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‘House of Gucci’ a campy, chaotic cyclone

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I love it when a filmmaker takes a big swing. It’s immensely satisfying to watch and realize in real time that what is happening on the screen is the result of multiple wild decisions, all made with the intent of making the movie in question as much … itself … as possible.

And when you get to see a filmmaker take TWO such swings in the span of just a couple of months, well – I’m here for it.

So it is with Ridley Scott, whose latest is “House of Gucci,” the frankly bonkers dramatization of the somehow-even-MORE-bonkers true story behind the battle for control of the Gucci fashion dynasty. Based on the 2001 book “The House of Gucci: A Sensational Story of Murder, Madness, Glamour, and Greed” by Sarah Gay Forden, it goes deep into the bizarre machinations that led to the dissolution of familial command of the company.

(This follows Scott’s equally ambitious and (almost) equally weird, yet tonally and thematically distinct “The Last Duel,” which came out mere weeks ago following a lengthy COVID delay.)

But where “The Last Duel” was self-serious, “House of Gucci” is high camp, a telenovela run through Google Translate multiple times and ultimately landing in some sort of feverish linguistic no-man’s-land, ostensibly Italian but lacking any sort of consistency from character to character. It is over the top in a bizarre but incredibly watchable way – it’s as though different actors are performing in different movies, only to have the whole thing thrown together.

It is, to be frank, a train wreck. A delightful and oft-mesmerizing train wreck, yes, but very much off the rails.

Patrizia Reggiani (Lady Gaga) is a young woman working for her father’s trucking company in Italy in the late 1970s. She’s a party girl who enjoys the attention her looks attract. At one such party, she meets a quiet fellow and strikes up a conversation. Over the course of the night, she realizes that he is Maurizio Gucci (Adam Driver), an heir to the Gucci fashion house, one of the most successful in the world.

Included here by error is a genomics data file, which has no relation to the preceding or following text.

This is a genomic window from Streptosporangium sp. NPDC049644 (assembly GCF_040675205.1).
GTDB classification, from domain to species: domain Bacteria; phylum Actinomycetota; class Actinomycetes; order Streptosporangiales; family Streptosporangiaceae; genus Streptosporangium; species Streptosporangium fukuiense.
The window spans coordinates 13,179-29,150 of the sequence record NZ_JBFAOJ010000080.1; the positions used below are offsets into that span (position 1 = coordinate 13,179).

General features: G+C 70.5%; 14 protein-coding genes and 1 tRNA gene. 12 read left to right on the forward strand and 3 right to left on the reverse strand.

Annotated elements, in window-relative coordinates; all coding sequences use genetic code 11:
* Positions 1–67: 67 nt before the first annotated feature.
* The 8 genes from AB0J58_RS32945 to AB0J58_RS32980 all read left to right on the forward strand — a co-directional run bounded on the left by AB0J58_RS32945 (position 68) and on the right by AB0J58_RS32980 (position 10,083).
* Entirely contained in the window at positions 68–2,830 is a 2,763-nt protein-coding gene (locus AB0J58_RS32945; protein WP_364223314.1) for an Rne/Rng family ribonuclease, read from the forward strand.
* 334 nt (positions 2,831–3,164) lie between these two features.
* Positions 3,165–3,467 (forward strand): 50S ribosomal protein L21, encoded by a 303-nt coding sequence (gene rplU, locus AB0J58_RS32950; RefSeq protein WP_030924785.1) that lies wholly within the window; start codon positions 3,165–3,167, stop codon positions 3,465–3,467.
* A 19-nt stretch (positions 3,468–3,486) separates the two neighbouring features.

The two start dating and quickly fall in love, leading to a proposal – one that comes without the approval of Maurizio’s stern father Rodolfo (Jeremy Irons). Rodolfo is half-owner of Gucci alongside his brother Aldo (Al Pacino); while Maurizio seems to be a success, Aldo’s son Paolo (Jared Leto) is a bit of a black sheep, an aspiring designer whose work is dismissed by both his father and his uncle.

Patrizia and Maurizio wed and the two have a daughter. But when Rodolfo falls ill and passes away, this leaves Maurizio has half-owner of Gucci, partners with his uncle. Patrizia wants more for Maurizio (and by extension herself) and so pushes him to assume more control, with some guidance from Rodolfo’s former lawyer Domenico (Jack Huston). All the while, Patrizia is captivated by a psychic named Gina (Salma Hayek), who is steering Patrizia with some advice of her own.